Hoosiers suddenly fumbling away playoff hopes

Usually sure-handed receiver Mitchell Paige blamed himself for the Penn State loss after losing the ball twice in traffic Saturday.

Marc Lebryk / USA TODAY Sports

BLOOMINGTON, Ind. -- The Indiana Hoosiers spent the first eight games taking expert care of the football.

Now, suddenly, they can't seem to get a grip on it.

Over the past two weeks, the Hoosiers have fumbled nine times, losing all five Saturday to fuel Penn State's rally from a 10-point, third-quarter deficit for a 45-31 victory. The slide from being one of the nation's best in turnover margin to second-worst in the Big Ten (minus-6) has befuddled Hoosiers players, coaches and fans alike.

"We went from third in the nation in fewest fumbles after Week 8 and at Week 10 I think we're at 101. So we've dropped I think 98 spots in two weeks," coach Kevin Wilson said Monday. "To me, it's coaching and that's culture. And we've kind of addressed that again."

The Hoosiers have seen steady slippage on the turnover front all season.

Quarterback Richard Lagow didn't throw an interception until Week 3. Today, his 13 picks are second most in the conference.

It's been a similar story with fumbles. After the Hoosiers (5-5, 3-4 Big Ten) lost only two of six fumbles through the first eight weeks (0.75 per game), they are now averaging 1.13 per quarter over the past two weeks .

Perhaps it's just a case of bad luck.

But Wilson can't rely on happenstance to fix this problem.

Normally, Wilson instructs players who have footballs during stretching to properly tuck it away. Those who don't wind up losing playing time.

"I think I was ridiculed years ago when Tevin Coleman went to Ann Arbor (Michigan) and fumbled and came out," Wilson said. "But our deal is if you fumble you don't play. I don't know what's up with that but that's how we play here. That's our culture, and I take responsibility for those fumbles because I think we've gotten lax with that."

Wilson didn't say if he would do anything different this week.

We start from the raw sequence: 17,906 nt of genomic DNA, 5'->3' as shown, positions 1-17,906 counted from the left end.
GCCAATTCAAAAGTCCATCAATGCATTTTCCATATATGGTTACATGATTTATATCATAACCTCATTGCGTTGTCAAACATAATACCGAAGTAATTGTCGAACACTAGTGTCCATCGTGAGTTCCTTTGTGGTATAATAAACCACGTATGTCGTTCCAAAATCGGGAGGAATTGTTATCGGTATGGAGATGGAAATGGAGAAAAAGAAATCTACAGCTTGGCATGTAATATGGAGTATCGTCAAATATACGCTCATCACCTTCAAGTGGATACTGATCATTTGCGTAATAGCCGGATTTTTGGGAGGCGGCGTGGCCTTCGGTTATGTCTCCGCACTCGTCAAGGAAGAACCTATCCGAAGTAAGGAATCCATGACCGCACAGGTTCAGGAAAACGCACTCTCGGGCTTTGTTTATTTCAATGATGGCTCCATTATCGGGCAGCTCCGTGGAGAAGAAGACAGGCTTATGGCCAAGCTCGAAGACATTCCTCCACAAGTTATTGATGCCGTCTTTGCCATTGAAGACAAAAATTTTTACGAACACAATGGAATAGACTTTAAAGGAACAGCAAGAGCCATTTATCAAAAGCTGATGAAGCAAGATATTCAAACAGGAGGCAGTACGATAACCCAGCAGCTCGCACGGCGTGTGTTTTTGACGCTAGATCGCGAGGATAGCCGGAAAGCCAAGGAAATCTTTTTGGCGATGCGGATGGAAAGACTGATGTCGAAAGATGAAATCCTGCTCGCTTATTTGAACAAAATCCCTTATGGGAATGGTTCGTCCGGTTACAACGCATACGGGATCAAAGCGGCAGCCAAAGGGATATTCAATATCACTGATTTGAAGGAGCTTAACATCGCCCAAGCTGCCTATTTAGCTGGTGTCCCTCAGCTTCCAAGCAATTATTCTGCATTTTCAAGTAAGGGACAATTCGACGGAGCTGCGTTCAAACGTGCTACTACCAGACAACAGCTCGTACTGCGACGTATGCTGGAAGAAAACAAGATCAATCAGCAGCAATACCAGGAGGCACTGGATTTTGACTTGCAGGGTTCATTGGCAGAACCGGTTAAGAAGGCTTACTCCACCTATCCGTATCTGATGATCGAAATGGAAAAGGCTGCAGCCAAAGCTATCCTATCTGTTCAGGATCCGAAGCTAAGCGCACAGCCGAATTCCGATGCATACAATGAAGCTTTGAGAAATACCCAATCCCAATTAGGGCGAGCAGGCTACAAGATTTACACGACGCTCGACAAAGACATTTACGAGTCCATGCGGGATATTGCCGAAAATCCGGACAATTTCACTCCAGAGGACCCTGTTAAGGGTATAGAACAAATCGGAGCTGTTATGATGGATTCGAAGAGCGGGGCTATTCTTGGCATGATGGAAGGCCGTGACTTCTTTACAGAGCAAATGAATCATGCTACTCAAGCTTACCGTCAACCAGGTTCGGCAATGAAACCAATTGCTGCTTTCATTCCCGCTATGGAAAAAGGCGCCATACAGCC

Finding a solution, though, could prove challenging because there doesn't appear to a common thread.

Usually sure-handed receiver Mitchell Paige blamed himself for the Penn State loss after losing the ball twice in traffic Saturday. Running back Devonte Williams dropped the ball after Lagow appeared to make a safe handoff on time. Isaac James gave the ball back to the Nittany Lions at his own 6-yard line after a punt bounced into his leg. And the Nittany Lions turned a strip-sack of Lagow in the game's waning seconds into their sealing score.

"If we eliminate the turnovers it could be a different game," Lagow said afterward.

They learned that lesson the hard way Saturday and realize they get it fixed in these final two games.

First, Indiana visits No. 4 Michigan (9-1, 6-1), where it last won in 1967. That's followed by the annual Thanksgiving weekend game against rival Purdue (3-7, 1-6) for the Old Oaken Bucket. Indiana has won the last three over the Boilermakers and now has a chance to tie the school record for most consecutive victories in the series.

Win either one and the Hoosiers will become bowl-eligible for the second straight season -- a feat they haven't achieved since 1990 and 1991.

Turn it over like they have been, and the Hoosiers once promising season slip away, too.

"We address it every day," running back Devine Redding said. "We harp on ball security because without the ball, you can't do anything. That's a big thing."

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View from the sidelines: College football cheerleaders 2016.

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